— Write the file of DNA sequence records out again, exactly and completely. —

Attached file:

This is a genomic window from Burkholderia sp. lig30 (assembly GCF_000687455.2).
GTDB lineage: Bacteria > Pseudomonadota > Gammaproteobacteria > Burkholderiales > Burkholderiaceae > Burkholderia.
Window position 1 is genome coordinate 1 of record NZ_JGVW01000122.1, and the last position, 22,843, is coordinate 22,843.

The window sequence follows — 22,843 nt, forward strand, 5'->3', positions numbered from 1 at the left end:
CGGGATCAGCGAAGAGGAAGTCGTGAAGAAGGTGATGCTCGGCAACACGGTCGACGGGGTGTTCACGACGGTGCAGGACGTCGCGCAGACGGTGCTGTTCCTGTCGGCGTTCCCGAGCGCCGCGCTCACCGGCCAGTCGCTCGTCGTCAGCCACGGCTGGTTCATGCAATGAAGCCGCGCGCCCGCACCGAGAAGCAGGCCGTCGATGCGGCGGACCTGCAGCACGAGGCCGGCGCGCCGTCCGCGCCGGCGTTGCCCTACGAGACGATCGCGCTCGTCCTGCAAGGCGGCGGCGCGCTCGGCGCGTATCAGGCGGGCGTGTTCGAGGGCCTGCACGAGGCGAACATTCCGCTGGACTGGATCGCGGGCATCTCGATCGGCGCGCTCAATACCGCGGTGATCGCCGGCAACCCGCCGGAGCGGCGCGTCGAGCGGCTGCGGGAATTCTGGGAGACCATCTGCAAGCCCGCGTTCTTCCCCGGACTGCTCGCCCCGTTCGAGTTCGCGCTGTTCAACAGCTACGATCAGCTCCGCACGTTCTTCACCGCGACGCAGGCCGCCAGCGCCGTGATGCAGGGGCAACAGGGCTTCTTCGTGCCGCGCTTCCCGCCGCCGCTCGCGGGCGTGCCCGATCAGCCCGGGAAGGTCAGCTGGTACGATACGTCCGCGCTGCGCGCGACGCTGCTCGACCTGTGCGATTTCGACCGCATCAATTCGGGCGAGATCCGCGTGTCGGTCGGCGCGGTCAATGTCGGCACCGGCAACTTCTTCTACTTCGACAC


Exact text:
This is a genomic window from Burkholderia sp. lig30 (assembly GCF_000687455.2).
GTDB lineage: Bacteria > Pseudomonadota > Gammaproteobacteria > Burkholderiales > Burkholderiaceae > Burkholderia.
Window position 1 is genome coordinate 1 of record NZ_JGVW01000122.1, and the last position, 22,843, is coordinate 22,843.

The window sequence follows — 22,843 nt, forward strand, 5'->3', positions numbered from 1 at the left end:
CGGGATCAGCGAAGAGGAAGTCGTGAAGAAGGTGATGCTCGGCAACACGGTCGACGGGGTGTTCACGACGGTGCAGGACGTCGCGCAGACGGTGCTGTTCCTGTCGGCGTTCCCGAGCGCCGCGCTCACCGGCCAGTCGCTCGTCGTCAGCCACGGCTGGTTCATGCAATGAAGCCGCGCGCCCGCACCGAGAAGCAGGCCGTCGATGCGGCGGACCTGCAGCACGAGGCCGGCGCGCCGTCCGCGCCGGCGTTGCCCTACGAGACGATCGCGCTCGTCCTGCAAGGCGGCGGCGCGCTCGGCGCGTATCAGGCGGGCGTGTTCGAGGGCCTGCACGAGGCGAACATTCCGCTGGACTGGATCGCGGGCATCTCGATCGGCGCGCTCAATACCGCGGTGATCGCCGGCAACCCGCCGGAGCGGCGCGTCGAGCGGCTGCGGGAATTCTGGGAGACCATCTGCAAGCCCGCGTTCTTCCCCGGACTGCTCGCCCCGTTCGAGTTCGCGCTGTTCAACAGCTACGATCAGCTCCGCACGTTCTTCACCGCGACGCAGGCCGCCAGCGCCGTGATGCAGGGGCAACAGGGCTTCTTCGTGCCGCGCTTCCCGCCGCCGCTCGCGGGCGTGCCCGATCAGCCCGGGAAGGTCAGCTGGTACGATACGTCCGCGCTGCGCGCGACGCTGCTCGACCTGTGCGATTTCGACCGCATCAATTCGGGCGAGATCCGCGTGTCGGTCGGCGCGGTCAATGTCGGCACCGGCAACTTCTTCTACTTCGACAC